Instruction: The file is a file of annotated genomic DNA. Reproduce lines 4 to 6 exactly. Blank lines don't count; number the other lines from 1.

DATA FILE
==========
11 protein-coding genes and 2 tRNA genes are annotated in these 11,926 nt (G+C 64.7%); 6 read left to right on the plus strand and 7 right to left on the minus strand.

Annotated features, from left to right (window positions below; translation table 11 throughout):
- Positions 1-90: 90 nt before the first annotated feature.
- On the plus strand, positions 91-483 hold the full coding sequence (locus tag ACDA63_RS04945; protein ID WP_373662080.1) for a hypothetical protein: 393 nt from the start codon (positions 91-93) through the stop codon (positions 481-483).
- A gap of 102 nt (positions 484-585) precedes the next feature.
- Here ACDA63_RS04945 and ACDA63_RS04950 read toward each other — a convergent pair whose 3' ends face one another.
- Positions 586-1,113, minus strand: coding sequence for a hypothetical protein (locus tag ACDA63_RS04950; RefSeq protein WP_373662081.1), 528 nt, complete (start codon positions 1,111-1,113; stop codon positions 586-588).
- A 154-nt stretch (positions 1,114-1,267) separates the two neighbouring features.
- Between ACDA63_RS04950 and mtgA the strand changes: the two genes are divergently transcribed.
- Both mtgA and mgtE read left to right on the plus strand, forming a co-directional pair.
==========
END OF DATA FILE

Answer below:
- On the plus strand, positions 91-483 hold the full coding sequence (locus tag ACDA63_RS04945; protein ID WP_373662080.1) for a hypothetical protein: 393 nt from the start codon (positions 91-93) through the stop codon (positions 481-483).
- A gap of 102 nt (positions 484-585) precedes the next feature.
- Here ACDA63_RS04945 and ACDA63_RS04950 read toward each other — a convergent pair whose 3' ends face one another.